Recently DP Review wrote an articleÂ which resonated with whatever we have been writing on TechGarage about the issue of Smartphones vs DSLRs. After all, amidst news of theÂ Japanese Camera Makers struggling this coming 2014, and facing perhaps long term oblivion due to the catching up of technology by the makers of smartphones. Smartphones like the iPhone 5s, Samsung Galaxy S4 and the beast of what is the 41 megapixel Nokia Lumia 1020 have steadily caught up with removable lens cameras, whether it is the DSLR or the mirrorless, or quirky designs like the Ricoh GXR.
Smartphones vs DSLR : The Convergence of Smartphone and Camera?
The problem with technology is, it always evolves at evolutionary and revolutionary paces. And at times, it isn’t easy to let go of our past nor our affection towards the gadgets that we are used to. After all, as we develop stronger and lower power consumption processors, older devices becomes obsolete.Â Take a look at the Sony Walkman. It was superseded by the CD player, and then the iPod, which itself was superseded by the iPhone.Â Of course, to an Audiophile, having songs on an mp3 player like the iPod was considered sacrilegious. After all, real music lovers wouldn’t switch to mp3s, or would they?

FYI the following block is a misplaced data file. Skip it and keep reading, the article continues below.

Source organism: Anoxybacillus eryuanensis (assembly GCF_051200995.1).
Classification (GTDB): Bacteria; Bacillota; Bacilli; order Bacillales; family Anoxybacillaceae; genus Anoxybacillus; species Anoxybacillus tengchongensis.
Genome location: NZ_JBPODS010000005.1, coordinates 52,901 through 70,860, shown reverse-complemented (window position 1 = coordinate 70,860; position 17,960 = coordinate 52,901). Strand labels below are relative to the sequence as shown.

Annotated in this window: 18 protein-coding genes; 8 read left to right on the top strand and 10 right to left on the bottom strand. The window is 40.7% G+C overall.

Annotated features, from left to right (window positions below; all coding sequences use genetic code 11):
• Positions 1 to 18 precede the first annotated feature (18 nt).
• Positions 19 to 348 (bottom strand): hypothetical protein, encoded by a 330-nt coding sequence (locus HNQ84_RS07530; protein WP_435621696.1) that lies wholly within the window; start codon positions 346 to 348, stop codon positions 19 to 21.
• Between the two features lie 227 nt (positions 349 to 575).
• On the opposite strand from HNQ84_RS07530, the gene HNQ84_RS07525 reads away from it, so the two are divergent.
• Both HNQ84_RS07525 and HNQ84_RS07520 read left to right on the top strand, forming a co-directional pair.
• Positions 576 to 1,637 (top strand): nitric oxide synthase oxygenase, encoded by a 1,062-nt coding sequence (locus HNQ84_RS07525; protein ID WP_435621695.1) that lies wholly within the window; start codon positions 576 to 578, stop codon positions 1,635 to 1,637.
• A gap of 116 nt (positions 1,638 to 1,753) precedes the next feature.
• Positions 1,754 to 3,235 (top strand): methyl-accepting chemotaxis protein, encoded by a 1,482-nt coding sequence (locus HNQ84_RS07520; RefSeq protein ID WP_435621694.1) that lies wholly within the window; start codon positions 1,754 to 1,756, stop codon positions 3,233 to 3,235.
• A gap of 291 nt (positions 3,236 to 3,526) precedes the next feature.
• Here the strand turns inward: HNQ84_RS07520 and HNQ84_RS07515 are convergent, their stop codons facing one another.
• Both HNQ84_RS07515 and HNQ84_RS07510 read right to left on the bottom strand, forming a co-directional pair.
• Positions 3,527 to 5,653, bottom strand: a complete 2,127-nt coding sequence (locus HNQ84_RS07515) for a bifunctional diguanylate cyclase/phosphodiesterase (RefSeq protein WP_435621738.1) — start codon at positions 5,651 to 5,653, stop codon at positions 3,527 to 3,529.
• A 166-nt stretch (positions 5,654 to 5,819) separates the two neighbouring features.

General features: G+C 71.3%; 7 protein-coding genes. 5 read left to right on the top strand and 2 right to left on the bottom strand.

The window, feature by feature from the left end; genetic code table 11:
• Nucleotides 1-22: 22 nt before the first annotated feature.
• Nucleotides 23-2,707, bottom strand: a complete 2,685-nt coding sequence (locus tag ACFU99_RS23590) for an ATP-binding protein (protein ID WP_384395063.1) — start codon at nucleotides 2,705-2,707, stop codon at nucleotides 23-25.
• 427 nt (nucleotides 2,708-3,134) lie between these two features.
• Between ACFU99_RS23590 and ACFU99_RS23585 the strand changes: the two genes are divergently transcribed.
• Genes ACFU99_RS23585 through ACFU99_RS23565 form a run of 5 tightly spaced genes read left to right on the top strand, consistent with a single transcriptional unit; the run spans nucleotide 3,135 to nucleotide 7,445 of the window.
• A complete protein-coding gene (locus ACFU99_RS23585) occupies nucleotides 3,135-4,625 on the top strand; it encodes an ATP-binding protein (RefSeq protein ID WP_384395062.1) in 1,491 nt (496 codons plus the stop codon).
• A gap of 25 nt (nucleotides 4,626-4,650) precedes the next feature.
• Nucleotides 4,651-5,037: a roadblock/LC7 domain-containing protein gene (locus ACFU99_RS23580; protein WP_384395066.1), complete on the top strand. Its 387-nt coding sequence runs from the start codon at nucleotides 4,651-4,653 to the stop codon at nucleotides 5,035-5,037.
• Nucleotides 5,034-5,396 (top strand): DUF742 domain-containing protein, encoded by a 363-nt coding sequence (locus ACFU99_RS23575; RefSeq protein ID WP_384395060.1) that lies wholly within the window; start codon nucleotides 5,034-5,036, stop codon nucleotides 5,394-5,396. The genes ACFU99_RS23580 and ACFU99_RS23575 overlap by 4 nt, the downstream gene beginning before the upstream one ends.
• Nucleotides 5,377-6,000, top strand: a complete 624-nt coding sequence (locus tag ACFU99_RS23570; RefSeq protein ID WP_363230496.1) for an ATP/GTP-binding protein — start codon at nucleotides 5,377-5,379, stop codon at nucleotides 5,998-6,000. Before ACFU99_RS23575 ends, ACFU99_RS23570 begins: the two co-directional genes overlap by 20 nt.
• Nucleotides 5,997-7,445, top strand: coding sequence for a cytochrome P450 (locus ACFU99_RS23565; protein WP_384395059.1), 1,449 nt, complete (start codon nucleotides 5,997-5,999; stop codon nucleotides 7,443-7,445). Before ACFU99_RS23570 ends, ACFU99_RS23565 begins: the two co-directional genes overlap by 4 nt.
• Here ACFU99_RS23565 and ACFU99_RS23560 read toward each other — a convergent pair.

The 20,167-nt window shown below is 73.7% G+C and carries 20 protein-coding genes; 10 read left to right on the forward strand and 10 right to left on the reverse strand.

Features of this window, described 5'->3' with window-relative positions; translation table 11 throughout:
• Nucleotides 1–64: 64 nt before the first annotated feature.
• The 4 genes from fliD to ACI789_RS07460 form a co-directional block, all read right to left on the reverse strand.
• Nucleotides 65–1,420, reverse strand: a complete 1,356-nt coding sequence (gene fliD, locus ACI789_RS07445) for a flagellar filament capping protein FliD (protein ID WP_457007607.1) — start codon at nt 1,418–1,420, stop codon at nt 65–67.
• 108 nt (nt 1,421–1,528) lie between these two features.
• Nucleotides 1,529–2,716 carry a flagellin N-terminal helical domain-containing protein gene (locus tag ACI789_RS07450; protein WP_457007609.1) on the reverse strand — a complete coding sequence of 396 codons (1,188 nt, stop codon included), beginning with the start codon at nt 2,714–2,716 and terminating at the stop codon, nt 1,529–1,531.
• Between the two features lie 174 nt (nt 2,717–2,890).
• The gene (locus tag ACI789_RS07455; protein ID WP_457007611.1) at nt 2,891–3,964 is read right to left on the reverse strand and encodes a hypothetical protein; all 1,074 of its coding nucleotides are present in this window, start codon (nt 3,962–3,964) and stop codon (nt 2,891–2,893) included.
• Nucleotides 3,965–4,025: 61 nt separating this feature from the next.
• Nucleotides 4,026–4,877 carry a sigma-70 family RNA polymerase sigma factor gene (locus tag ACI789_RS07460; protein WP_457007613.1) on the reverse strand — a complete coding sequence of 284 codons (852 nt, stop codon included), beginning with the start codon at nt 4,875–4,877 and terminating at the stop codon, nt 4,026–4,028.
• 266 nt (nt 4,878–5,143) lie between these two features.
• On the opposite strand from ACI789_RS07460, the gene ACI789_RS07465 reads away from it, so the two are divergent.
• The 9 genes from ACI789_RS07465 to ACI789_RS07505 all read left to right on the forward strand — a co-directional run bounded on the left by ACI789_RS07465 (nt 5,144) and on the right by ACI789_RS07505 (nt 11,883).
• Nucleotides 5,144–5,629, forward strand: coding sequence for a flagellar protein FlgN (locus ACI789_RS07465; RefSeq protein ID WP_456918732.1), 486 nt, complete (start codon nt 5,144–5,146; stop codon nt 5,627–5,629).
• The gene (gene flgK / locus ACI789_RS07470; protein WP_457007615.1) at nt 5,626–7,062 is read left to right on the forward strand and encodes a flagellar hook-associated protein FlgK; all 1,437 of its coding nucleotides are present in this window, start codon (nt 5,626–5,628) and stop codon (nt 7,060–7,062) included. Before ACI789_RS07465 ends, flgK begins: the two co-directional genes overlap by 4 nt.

As technology matures, and the quality of the upcoming technology becomes good enough for the masses, the incumbent technology either has to evolve themselves, or be left out.Â The smartphones and tablets, led by the iPhone and iPad has also eaten into the marketshare of console gaming. Apple’s continued to push the boundary of mobile graphics on it’s iDevices and combined with affordable cheap games on the AppStore, has made theÂ problem of plummeting sales of game console makers even worse. (link from Time Magazine)
As for smartphones, according to DP Review’s test, though the iPhone 5s resolved around the old Canon 20D’s image quality, and the Nokia Lumia 1020 around the Nikon D800’s image quality, they both suffer in low-light settings. However, smartphones has shown a dramatic increase in quality in the recent years. Take a look at the graph above. No, smartphones and cameras aren’t on the same scale. But if you observe, while the Canon EOS APS-C DSLR camera showed small improvements per model release (as measured by DxOMark), Samsung’s Galaxy S series and Apple’s iPhone showed dramatic increases in image quality.
For further photos to see the difference of improvements between the various iPhones, drop by bothÂ PetapixelÂ (who did a compilation of photos from the original iPhone, all the way to iPhone 4s)Â andÂ Camera Plus, which did a comparison between the various iPhones, starting from the original, all the way to the iPhone 5)
The main problem between Smartphones vs DSLR
The problem, as we have mentioned before, is Japanese Camera Makers, such as Canon and Nikon, continues to sit on their laurels, handing out small increases in performance for every new model, while not being really being networkable. Though the Nikon D5300 has wifi capabilities, it does not offer the convenience that a smartphone does. And what happens if there is no Wifi in your area? What about connectivity to Facebook, Twitter, Instagram, Pinterest and Tumblr? Also, how about editing on the fly?